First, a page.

- On 30 September 2019 the Patent and Trademark O ce announced the issuance of new guidelines for the examination of trademark applications
- The new guidelines are limited to examination on absolute grounds
- The guidelines include a number of examples from Turkish and EU decisions
Following the entry into force of the Turkish Industrial Property Code, which replaced the relevant decree laws, on 10 January 2017, new guidelines had long been needed and awaited. The Turkish Patent and Trademark Office announced the issuance of new guidelines on its official website on 30 September 2019.
While the previous guidelines covered the examination principles for trademark applications in terms of both absolute and relative grounds, the new guidelines are limited to absolute grounds only.
The guidelines cover the sub-articles of Article 5 of the Industrial Property Code, as follows:
(a) signs which do not conform to the requirements of Article 4;
(b) signs which do not have any distinctive character;
(c) signs which consist, exclusively or mainly, of indications or names which refer to the type, variety, nature, quality, quantity, purpose, value, geographical source, time of production of the goods or of rendering of the services, or other characteristics of the goods or services;
(ç) signs which are the same as, or indistinguishably similar to, a trademark which is registered in relation to the same goods or services or goods or services of the same type, or a trademark for which an application for registration has been previously filed;
(d) signs which contain, exclusively or mainly, indications or names used by everyone in the relevant field of trade, or which serve to distinguish those belonging to a specific professional, artistic or commercial group;
(e) signs which consist exclusively of the shape or another characteristic resulting from the nature of the goods, the shape or another characteristic which is necessary to obtain a technical result, or the shape or another characteristic which gives substantial value to the goods;
(f) signs which may mislead the public as to the nature, quality or geographic origin of the goods or services;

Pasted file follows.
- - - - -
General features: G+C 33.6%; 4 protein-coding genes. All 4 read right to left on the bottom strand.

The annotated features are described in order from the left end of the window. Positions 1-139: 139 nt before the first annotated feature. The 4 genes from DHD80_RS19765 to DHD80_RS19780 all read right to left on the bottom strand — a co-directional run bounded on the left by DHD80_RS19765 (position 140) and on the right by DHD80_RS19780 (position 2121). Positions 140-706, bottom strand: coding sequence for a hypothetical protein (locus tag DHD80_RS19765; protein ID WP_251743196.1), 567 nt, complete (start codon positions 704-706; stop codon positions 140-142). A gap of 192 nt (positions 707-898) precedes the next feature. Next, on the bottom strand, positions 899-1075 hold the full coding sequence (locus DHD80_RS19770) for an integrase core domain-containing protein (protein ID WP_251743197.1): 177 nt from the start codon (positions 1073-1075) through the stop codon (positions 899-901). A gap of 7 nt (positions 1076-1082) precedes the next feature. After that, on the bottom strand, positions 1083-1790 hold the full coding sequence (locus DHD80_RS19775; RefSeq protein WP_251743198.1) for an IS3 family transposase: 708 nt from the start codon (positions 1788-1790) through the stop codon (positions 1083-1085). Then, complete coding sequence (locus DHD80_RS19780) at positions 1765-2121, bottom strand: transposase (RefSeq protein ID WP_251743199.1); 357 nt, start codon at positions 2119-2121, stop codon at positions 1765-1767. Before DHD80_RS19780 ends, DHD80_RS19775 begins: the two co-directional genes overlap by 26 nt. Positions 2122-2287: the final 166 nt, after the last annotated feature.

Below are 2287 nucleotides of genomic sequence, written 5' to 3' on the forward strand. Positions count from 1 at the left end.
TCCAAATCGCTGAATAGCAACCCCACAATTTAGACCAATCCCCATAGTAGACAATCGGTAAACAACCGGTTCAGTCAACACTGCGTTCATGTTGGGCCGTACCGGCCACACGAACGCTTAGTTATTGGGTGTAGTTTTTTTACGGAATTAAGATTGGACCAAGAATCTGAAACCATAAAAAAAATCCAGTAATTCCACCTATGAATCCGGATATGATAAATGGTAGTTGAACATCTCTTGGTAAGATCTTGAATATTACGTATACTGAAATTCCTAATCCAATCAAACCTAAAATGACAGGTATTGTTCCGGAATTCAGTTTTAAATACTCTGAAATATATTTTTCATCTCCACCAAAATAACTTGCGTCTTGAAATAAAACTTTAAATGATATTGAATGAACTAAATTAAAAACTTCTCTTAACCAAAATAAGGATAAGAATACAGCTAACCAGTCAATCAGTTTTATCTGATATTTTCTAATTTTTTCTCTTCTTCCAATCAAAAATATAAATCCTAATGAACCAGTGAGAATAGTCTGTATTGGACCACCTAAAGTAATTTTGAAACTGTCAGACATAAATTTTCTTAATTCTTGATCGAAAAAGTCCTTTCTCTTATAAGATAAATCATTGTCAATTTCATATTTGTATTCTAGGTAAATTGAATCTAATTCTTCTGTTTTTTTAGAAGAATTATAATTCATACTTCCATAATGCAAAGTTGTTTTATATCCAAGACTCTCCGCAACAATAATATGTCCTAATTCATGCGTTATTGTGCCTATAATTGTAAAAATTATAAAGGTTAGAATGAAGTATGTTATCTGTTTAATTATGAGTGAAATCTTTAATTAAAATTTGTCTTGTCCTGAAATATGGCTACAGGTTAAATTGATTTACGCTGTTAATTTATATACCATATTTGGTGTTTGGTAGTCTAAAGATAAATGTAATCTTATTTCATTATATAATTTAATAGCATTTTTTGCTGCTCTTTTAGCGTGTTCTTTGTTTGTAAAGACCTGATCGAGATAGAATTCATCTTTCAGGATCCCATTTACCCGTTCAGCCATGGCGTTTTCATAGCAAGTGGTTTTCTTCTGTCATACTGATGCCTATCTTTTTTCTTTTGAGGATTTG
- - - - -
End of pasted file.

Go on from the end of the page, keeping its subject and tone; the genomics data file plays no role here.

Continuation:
(g) signs which are to be refused under Article 6ter of the Paris Convention;
(ğ) other signs which are not included within the scope of Article 6ter of the Paris Convention, but are of particular public interest or have become public property in terms of their historical and cultural values, as well as coat of arms, signs or names which have not been granted registration permits by the competent authorities;
(h) signs comprising religious values or symbols;
(ı) signs which are contrary to public order or to accepted principles of morality; and
(j) signs consisting of, or containing, registered geographic indications.
The guidelines consist of 378 pages and include a number of examples from Patent and Trademark Office, Re-examination and Evaluation Board and court decisions, as well as decisions of the European Union Intellectual Property Office and the Court of Justice of the European Union. In particular, Article 5(1)(c) (descriptiveness) and Article 5(1)(ç) (indistinguishable similarity to an earlier trademark or trademark application) are discussed in detail by providing various examples.
The concept of rejection of a trademark application ex officio due to its indistinguishable similarity to an earlier trademark or trademark application (Article 5(1)(ç)) is somewhat particular to Turkish law and its implementation has been widely criticised in practice. A lot of examples are provided in the guidelines regarding this rule. For instance, the indistinguishable similarity of trademarks containing the words ‘tech’, ‘my’, ‘max’, ‘smart’, ‘ultra’, ‘soft’, ‘life’ or ‘collection’ is discussed in separate headings.
The former guidelines had a positive effect on the decisions of the office and, therefore, it is hoped that this detailed work shall further improve the quality of the office’s decisions. As stated by the office when announcing the issuance of the guidelines, this is a living document which should be updated occasionally according to changes in practice and evaluation. In this respect, one might argue that the principles for substantive examination should also be covered in the next update.